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Brain. 2008 Aug;131(Pt 8):2161-71. doi: 10.1093/brain/awn154. Epub 2008 Jul 18.

Reorganization of the motor cortex is associated with postural control deficits in recurrent low back pain.

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  • 1NHMRC Centre of Clinical Research Excellence in Spinal Pain, Injury and Health, School of Health and Rehabilitation Sciences, The University of Queensland, Brisbane, Qld 4072, Australia.

Abstract

Many people with recurrent low back pain (LBP) have deficits in postural control of the trunk muscles and this may contribute to the recurrence of pain episodes. However, the neural changes that underlie these motor deficits remain unclear. As the motor cortex contributes to control of postural adjustments, the current study investigated the excitability and organization of the motor cortical inputs to the trunk muscles in 11 individuals with and without recurrent LBP. EMG activity of the deep abdominal muscle, transversus abdominis (TrA), was recorded bilaterally using intramuscular fine-wire electrodes. Postural control was assessed as onset of TrA EMG during single rapid arm flexion and extension tasks. Motor thresholds (MTs) for transcranial magnetic stimulation (TMS) were determined for responses contralateral and ipsilateral to the stimulated cortex. In addition, responses of TrA to TMS over the contralateral cortex were mapped during voluntary contractions at 10% of maximum. MTs and map parameters [centre of gravity (CoG) and volume] were compared between healthy and LBP groups. The CoG of the motor cortical map of TrA in the healthy group was approximately 2 cm anterior and lateral to the vertex, but was more posterior and lateral in the LBP group. The location of the CoG and the map volume were correlated with onset of TrA EMG during rapid arm movements. Furthermore, the MT needed to evoke ipsilateral responses was lower in the LBP group, but only on the less excitable hemisphere. These findings provide preliminary evidence of reorganization of trunk muscle representation at the motor cortex in individuals with recurrent LBP, and suggest this reorganization is associated with deficits in postural control.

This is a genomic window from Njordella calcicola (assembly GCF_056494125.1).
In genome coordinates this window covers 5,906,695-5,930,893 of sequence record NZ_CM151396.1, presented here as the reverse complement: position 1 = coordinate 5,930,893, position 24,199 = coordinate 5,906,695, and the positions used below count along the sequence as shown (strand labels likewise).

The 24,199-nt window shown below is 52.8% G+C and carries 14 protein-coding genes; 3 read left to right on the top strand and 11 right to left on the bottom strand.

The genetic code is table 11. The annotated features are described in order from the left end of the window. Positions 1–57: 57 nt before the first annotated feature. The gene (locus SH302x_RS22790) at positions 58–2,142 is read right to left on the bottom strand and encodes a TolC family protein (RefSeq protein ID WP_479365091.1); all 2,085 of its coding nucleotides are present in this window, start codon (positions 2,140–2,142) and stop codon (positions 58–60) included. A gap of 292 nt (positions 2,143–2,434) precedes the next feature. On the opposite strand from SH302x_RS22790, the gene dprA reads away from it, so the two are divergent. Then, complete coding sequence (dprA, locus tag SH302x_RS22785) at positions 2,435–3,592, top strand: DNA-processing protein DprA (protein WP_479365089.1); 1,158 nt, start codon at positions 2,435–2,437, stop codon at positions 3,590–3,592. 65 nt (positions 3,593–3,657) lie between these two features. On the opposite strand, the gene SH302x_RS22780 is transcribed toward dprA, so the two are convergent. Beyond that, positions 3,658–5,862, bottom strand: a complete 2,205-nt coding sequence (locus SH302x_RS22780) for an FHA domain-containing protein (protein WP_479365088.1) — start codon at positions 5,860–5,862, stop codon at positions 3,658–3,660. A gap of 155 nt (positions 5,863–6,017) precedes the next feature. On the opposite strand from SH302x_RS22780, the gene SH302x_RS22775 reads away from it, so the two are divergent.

PMID:
18669505
[PubMed - indexed for MEDLINE]
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